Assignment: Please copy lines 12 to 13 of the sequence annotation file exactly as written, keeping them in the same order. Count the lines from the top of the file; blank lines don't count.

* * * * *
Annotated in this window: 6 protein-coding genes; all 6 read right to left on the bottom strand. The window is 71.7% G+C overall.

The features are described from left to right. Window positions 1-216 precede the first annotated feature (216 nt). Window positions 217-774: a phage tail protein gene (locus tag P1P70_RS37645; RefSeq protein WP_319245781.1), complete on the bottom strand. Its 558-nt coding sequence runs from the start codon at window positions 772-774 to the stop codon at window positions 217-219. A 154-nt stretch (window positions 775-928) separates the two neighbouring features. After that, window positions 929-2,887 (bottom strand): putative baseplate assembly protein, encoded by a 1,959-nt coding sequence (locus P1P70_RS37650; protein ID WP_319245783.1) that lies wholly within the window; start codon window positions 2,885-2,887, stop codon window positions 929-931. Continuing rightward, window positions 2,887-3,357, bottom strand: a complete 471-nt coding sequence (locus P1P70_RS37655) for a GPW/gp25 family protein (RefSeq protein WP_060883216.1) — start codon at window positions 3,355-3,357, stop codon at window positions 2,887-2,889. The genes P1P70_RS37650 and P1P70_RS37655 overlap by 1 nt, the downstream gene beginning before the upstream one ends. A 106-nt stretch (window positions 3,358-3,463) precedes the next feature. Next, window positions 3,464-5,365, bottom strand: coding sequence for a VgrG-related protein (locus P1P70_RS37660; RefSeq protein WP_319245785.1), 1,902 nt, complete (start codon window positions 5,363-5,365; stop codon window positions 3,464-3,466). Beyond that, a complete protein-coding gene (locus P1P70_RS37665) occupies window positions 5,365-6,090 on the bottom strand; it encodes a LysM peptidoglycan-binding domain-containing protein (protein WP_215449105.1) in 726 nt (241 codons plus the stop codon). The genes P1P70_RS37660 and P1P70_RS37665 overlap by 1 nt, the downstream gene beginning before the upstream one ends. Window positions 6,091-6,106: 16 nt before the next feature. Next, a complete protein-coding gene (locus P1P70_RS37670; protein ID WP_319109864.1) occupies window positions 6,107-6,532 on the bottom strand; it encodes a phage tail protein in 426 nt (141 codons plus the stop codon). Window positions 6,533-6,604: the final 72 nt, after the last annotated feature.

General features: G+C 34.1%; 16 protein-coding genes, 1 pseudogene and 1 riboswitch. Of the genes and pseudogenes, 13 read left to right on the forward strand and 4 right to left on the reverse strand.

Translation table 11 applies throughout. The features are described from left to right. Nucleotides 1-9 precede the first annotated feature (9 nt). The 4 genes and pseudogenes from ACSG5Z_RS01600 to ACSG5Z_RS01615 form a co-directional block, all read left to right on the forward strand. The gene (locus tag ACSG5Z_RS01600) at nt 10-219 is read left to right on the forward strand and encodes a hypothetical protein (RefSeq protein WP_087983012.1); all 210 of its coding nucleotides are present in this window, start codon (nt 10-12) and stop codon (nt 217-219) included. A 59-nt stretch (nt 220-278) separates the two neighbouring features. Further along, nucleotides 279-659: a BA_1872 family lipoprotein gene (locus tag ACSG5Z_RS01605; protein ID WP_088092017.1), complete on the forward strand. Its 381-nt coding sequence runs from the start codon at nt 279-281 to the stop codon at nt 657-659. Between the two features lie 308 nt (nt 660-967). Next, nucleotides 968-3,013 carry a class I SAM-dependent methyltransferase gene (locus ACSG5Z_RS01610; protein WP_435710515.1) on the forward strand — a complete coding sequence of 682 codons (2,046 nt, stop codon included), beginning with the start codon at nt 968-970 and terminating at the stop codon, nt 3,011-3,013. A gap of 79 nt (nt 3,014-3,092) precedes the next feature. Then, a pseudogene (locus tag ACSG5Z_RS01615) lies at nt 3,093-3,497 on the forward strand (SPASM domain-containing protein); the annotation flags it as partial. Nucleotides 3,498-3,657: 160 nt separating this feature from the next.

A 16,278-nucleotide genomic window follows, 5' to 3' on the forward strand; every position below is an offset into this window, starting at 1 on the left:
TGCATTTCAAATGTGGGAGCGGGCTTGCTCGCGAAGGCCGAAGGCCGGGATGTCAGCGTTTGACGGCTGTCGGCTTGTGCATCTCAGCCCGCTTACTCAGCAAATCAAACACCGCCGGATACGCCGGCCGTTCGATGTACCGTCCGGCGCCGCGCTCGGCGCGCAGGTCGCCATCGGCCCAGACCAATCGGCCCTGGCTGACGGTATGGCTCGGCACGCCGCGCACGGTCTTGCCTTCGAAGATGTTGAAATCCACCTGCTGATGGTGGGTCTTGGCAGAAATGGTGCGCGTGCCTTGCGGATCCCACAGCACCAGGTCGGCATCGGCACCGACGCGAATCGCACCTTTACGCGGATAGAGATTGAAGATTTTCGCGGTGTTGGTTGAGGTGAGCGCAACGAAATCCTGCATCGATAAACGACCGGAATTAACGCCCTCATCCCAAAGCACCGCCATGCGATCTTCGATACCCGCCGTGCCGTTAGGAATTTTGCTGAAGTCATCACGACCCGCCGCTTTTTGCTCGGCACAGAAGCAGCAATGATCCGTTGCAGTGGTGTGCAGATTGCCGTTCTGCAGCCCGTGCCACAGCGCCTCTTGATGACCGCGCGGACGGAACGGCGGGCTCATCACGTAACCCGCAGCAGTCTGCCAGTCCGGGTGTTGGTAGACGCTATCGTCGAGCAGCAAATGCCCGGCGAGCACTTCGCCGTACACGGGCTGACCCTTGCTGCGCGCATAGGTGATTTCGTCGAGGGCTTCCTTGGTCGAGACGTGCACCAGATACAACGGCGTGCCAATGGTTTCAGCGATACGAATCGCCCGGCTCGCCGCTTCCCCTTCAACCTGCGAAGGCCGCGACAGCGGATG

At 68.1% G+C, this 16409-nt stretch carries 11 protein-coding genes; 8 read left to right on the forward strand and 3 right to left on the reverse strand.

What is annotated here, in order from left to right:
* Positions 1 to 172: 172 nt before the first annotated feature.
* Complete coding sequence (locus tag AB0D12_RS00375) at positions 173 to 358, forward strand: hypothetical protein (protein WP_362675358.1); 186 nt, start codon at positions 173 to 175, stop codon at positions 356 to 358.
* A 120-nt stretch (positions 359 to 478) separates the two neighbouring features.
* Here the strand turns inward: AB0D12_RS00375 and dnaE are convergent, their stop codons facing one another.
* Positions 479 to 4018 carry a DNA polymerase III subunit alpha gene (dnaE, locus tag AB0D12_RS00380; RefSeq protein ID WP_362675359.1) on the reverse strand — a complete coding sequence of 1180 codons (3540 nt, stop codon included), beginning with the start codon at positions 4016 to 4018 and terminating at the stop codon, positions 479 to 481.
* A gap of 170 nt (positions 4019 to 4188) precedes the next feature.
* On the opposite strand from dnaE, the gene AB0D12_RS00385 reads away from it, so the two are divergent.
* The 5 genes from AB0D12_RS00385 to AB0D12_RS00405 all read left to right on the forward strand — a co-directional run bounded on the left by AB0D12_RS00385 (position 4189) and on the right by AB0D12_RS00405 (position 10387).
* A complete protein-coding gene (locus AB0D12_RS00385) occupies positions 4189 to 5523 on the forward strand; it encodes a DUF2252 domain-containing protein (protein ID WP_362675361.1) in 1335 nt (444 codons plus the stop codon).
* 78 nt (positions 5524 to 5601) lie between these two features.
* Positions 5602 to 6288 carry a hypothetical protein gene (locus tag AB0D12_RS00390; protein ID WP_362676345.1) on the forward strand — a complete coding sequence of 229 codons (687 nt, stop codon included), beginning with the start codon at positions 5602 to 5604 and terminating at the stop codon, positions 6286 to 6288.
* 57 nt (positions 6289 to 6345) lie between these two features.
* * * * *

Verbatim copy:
* Here the strand turns inward: AB0D12_RS00375 and dnaE are convergent, their stop codons facing one another.
* Positions 479 to 4018 carry a DNA polymerase III subunit alpha gene (dnaE, locus tag AB0D12_RS00380; RefSeq protein ID WP_362675359.1) on the reverse strand — a complete coding sequence of 1180 codons (3540 nt, stop codon included), beginning with the start codon at positions 4016 to 4018 and terminating at the stop codon, positions 479 to 481.